The Battle "E" competition is conducted to strengthen individual command performance, overall force readiness, and to recognize outstanding performance within the Naval Aviation Force.

For more news from Commander, Naval Air Forces, visit www.navy.mil/local/airpac/.

HistoryA BIT OF HISTORY: "...Top official: Optimal manning ‘went too far' By Gidget Fuentes - Staff writer - Posted : Sunday Feb 6, 2011 8:23:24 EST... WebSite: NavyTimes http://www.navytimes.com/ [08FEB2011]

Waiting for permission to post entire article.

HistoryA BIT OF HISTORY: "...Former VQ-1 officer recalls squadron's role in Vietnam by Michael Kelley - Thursday, February 3, 2011..." WebSite: NorthWest Navigator http://www.northwestnavigator.com/ [06FEB2011]

Although U.S. military involvement in Vietnam had ended with the withdrawal of the last ground combat forces in 1973, the U.S. maintained close ties with the Republic of Vietnam government and continued logistical support of their Armed Forces. Missions flown by VQ-1 had also come to a close with the final withdrawal of U.S military forces.

By March 1975 North Vietnam launched the first attacks in direct violation of the 1973 agreement. American military forces began mustering in mid-April off the coast of South Vietnam and in bases in the Philippines, primarily NAS Cubi Point, Philippines (Navy) and Clark Air Force Base, and at Anderson Air Force Base in Guam.

Operating as Commander Task Group (CTG) 72.5, VQ-1 positioned two EP-3Es (PR-33 and PR-35), three aircrews (Crews 33, 35 and 36), and ground support personnel at NAS Cubi Point, Philippines beginning about April 20, 1975. This task group operated as a command separate from the usual VQ-1 Det Cubi Point.

PR-35 and Crew 35 arrived at Cubi Point after an across-the-Pacific odyssey which found them in the Philippines after 96 straight days of deployment and flight operations.

When the call came to form and activate CTG 72.5, Crew 35 had been flying in the Sea of Japan for four and a half weeks. During that time they had flown at a higher pace than usual, been intercepted twice by Soviet Naval Aviation MiG-23s (later designated MiG-27), and in early April narrowly missed being intercepted by a North Korean MiG-21 only by the fortune of having to abort a mission early due to an engine failure.

The flight crews began 24-hour overlapping surveillance 22 miles off the coast of South Vietnam on April 22. Missions sometimes lasted as long as 14.4 hours airborne due to the relieving aircraft and crew flying with the departing aircraft and crew for up to an hour for intelligence pass down.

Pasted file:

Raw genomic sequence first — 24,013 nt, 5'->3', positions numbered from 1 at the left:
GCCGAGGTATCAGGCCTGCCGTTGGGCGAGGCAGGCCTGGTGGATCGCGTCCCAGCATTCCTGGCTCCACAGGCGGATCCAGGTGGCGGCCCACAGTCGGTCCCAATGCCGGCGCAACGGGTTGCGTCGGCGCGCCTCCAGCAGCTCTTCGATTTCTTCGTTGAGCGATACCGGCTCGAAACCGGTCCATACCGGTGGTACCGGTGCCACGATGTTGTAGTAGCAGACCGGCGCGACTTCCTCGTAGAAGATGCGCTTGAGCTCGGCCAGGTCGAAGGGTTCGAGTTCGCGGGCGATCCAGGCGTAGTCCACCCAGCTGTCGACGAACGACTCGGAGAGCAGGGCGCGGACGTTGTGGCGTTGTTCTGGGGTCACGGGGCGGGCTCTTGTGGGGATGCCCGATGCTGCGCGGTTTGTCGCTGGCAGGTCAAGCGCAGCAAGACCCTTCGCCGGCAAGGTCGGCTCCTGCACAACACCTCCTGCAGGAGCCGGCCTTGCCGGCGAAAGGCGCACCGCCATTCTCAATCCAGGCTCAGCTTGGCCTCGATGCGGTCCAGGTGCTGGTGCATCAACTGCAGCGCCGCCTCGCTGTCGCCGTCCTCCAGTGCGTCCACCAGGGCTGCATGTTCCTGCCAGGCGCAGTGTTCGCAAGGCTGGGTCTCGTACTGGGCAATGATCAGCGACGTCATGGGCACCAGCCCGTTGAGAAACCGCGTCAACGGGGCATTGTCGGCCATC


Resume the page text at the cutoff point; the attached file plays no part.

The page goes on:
As CTG 72.5 VQ-1, it fell to the squadron to make the first call to begin Operation Frequent Wind, the evacuation of American and Vietnamese citizens, when predetermined criteria were met. After flying a week of 24-hour overlapping surveillance support, Crew 35 personnel were on-hand when the criteria were met and the first message was issued from PR-35. The designated on-scene commander used that to convince the American Ambassador to approve the evacuation which began April 29.

Flight operations for CTG 72.5 continued until May 7 when Crews 33 and 36 were returned to NAS Guam. Crew 35 and PR-35, after being deployed for 111 days, were relocated to Osan Air Force Base, Korea to fly several days of missions along the DMZ between South and North Korea. Crew 35 finally returned to Guam on May 11 after being deployed for 115 continuous days.

Crew 35 had the distinction of being the only EP-3 crew to that time to be awarded the Sea Service ribbon for extended deployment.

As a result of its participation in Operation Frequent Wind, VQ-1, as a command, was awarded the Armed Forces Expeditionary Medal and the Humanitarian Service Medal. The flight crews and support personnel who composed CTG 72.5 VQ-1 were also individually awarded a Meritorious Unit Commendation for meeting 100 percent of mission requirements. The three flight crews - 33, 35, and 36 - were also issued "Combat Zone Base Pay Exemptionî forms for April 1975, making them the last VQ-1 Vietnam veterans.

This ended VQ-1's involvement in the Vietnam War in what was redesignated in 2003 as the Last Campaign of the Vietnam War. This also made Crews 33, 35 and 36 eligible to exchange their Armed Forces Expeditionary Medals for Vietnam Service Medals.